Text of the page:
Former Essendon star Brendon Goddard has opened up on the devastating impact the infamous supplements scandal had on the club's players and coaches.
Some 34 Bombers players were banned for 12 months in 2016 after the Court of Arbitration for Sport ruled the players were injected with a banned substance dating back to their supplements program in 2012.
‘INSPIRING': Moana Hope hails wife after 'scariest' child birth
'MEANS THE WORLD': $16m development in Danny Frawley tragedy
Former Bombers coach James Hird has spoken out previously about the devastating toll the ugly saga took on him.
Goddard - who played 129 games for the Bombers between 2013 and 2018 - said Hird's story was a familiar one with many of the Essendon players embroiled in the controversy.
Speaking on SEN’s This Is Your Sporting Life, Goddard revealed that the ugly saga had left some players broken and "scarred for life", adding that the damage done was "irreversible" for many.
“It’s staggering when you go back and think about what happened at the time and how long it dragged out ... when I look back on it, it destroyed a number of men,” he said.
“We know about Hirdy (then-coach James Hird) and his struggles, but there’s some guys out there that were fighting at the time and it probably had a long term effect on them mentally that we probably didn’t know about, because they were hiding it and didn’t want to talk about it.
“It had a huge impact on them. Don’t worry about the footy club, it’ll bounce back because of the supporters and its rich history of success, but a lot of the individuals that were involved, some of them have been scarred for life.”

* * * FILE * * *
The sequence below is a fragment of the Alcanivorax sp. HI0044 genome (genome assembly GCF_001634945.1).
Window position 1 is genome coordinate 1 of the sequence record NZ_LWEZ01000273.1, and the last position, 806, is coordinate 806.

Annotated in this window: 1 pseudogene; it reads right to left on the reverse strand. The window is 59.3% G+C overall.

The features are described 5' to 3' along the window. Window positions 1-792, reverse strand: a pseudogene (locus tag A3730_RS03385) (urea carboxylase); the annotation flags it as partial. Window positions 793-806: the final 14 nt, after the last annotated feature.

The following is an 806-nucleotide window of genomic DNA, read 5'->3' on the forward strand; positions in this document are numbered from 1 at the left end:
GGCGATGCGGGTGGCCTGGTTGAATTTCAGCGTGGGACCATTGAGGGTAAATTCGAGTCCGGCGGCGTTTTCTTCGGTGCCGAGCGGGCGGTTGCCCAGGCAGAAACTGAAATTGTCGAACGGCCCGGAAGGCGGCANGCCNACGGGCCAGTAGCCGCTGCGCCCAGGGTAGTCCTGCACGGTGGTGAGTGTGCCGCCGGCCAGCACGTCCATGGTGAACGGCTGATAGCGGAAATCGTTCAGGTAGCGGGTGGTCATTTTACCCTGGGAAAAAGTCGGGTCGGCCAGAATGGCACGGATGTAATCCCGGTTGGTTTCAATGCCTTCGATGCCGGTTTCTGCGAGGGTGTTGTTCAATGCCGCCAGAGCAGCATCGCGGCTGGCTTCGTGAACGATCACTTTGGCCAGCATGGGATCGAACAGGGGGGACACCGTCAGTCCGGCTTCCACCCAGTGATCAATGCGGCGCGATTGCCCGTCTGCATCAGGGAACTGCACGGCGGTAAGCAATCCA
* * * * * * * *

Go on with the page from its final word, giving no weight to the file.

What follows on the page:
Hird was left in dark place after scandal
Hird's struggles after the controversy have been well documented, with the Bombers legend making a heartbreaking mental health revelation to Shane Crawford earlier this year.
The 253-game Essendon great admitted that he struggled with life after footy, but particularly with the fallout from the supplements scandal that saw him suspended down from his coaching role.
“Literally, it was far and away the worst time in my life, but by far and away the worst time – more importantly – in 34 players' lives and a lot of good people in football," Hird told Crawford.
Hird admitted that his axing as Bombers coach filled him with a sense of helplessness that took quite some time to overcome and the toll it had on his family was massive.
He said there was a point where he felt like he couldn't go on anymore, but a call to a mental health hotline changed everything.
"I remembered Beyond Blue was the number the club, that the AFL had always talked about... Within 30 seconds a guy was on the other end of the phone. I still don’t know who the guy is.
"I said, 'Mate, this is how I feel. I feel like I can't go on. I've brought shame to my family, shame on my football club, my profession. I've lost my identity’.
"He just started talking to me and said, 'Where do you live?'
"I said, "I live about 15 or 20 minutes from here.
"He said, "You think you can drive yourself home? I'll talk to you, but just drive home'."
"This is an hour I was talking to him. I started the car and was talking to him. By the time I got home, there's a special unit from the Alfred Hospital waiting outside my front door. He didn't know my name. It wasn't about me or football."
Click here to sign up to our newsletter for all the latest and breaking stories from Australia and around the world.